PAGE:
LAWRENCE, Ind. – The Lawrence Fire Department is using a new device, and it’s already making a difference. The tool goes with crews on all cardiac calls and gives patients hands-free CPR.
“High quality CPR is what’s going to assist in saving lives and that’s what we’re doing with this device,” said Tony Dowd, EMS Division Chief with Lawrence Fire Department.
Now when first responders get to an emergency, they start giving a patient traditional CPR and then the machine takes over the chest compressions.
“We still continue to do ventilations, but this device makes it to where we are able to be hands off on CPR and the device actually does the CPR for us,” said Dowd.
There are three devices, one of each of the department’s ambulances. Not only are they critical for saving lives, they’re also helping to keep first responders safe.
“Especially in COVID-19 times, this makes it where we are able to do CPR, get this device onto the patient and the device takes over,” said Dowd.
Firefighters and EMT’s don’t have to be as close to a patient, which lowers the risk of possible exposure. So far this year, Lawrence Fire and EMS have been on 2,000 calls, with the new tools the cardiac calls now require less crews on scene.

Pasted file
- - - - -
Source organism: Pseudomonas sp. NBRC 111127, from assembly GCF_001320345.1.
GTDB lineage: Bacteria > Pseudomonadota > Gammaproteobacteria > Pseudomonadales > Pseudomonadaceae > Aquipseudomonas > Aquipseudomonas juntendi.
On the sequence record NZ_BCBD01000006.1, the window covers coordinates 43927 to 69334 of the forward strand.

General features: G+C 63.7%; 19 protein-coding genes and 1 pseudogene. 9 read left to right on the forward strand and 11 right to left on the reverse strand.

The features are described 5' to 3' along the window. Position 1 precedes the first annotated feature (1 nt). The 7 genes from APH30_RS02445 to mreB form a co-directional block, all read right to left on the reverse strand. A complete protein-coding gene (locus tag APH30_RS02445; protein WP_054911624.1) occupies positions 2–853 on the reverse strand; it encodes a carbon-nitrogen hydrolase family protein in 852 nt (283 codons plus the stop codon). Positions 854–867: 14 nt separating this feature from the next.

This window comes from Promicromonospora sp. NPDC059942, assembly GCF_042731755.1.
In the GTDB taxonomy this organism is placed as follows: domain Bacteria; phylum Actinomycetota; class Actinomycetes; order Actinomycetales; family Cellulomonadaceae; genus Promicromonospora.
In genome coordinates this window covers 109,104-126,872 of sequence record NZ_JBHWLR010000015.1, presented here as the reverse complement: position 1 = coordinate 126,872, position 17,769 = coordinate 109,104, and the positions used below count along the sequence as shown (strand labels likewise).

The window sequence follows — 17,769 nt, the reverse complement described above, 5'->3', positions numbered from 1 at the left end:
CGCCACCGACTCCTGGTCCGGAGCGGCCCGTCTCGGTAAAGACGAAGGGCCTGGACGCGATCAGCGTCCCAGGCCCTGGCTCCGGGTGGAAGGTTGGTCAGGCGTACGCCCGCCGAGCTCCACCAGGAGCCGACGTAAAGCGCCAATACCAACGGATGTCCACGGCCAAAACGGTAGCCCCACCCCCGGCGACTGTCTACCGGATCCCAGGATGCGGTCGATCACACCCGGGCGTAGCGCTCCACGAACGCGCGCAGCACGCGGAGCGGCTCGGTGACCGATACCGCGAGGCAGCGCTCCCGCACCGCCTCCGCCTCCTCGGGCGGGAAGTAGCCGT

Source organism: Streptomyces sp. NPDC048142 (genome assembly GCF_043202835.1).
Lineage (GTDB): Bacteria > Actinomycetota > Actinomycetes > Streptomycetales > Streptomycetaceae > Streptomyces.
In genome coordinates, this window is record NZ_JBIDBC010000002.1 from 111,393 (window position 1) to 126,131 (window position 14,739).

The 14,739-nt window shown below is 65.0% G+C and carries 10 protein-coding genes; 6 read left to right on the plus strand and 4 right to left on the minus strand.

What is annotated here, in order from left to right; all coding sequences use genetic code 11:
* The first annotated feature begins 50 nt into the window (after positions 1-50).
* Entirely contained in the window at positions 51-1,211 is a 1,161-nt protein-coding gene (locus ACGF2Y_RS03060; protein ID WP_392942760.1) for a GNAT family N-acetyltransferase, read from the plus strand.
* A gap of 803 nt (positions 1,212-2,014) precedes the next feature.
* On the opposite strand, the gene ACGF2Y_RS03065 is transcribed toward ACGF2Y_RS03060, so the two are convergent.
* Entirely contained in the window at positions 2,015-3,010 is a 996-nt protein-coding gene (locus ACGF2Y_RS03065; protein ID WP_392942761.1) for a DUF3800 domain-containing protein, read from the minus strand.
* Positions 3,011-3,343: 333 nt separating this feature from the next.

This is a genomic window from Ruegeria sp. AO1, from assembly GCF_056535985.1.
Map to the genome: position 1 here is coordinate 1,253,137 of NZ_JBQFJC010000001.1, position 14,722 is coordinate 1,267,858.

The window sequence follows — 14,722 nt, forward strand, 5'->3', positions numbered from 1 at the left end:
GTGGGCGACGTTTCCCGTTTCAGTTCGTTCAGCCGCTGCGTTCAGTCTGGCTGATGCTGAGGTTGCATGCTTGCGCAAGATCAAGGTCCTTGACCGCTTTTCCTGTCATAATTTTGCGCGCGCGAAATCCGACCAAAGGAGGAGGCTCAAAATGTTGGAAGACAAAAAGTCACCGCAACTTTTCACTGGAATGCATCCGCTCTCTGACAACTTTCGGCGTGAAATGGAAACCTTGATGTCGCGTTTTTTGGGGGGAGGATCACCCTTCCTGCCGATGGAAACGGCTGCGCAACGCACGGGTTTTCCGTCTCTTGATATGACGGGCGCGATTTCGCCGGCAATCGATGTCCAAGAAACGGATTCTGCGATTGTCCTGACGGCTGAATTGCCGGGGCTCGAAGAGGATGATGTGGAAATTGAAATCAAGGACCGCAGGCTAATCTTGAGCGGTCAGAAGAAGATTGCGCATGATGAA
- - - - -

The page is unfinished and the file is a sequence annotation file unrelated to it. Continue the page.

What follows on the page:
“Since we’ve been using it, we haven’t had to have that working company or that extra engine come in and work on a cardiac arrest patient. They’ve been able to mark in service and continue with any other emergency call that comes up,” said Dowd.
The machine senses the size of a patient and knows how deep and how fast compressions are needed. When first responders are trying to help a patient in a tight spot, such as a hallway, now they don’t have to stop CPR to move them.
“This device makes it where we can continue CPR going down the stairs or meeting any kind of obstacle even from the ambulance to the ER bay,” said Dowd.
These CPR machines have already made a difference, they’re credited with saving a handful of lives
“In any case we’d all love to have a few extra days,” said Dowd.
All the firefighters and EMT’s have been trained on the devices. The department spent about $39,000 on the three devices.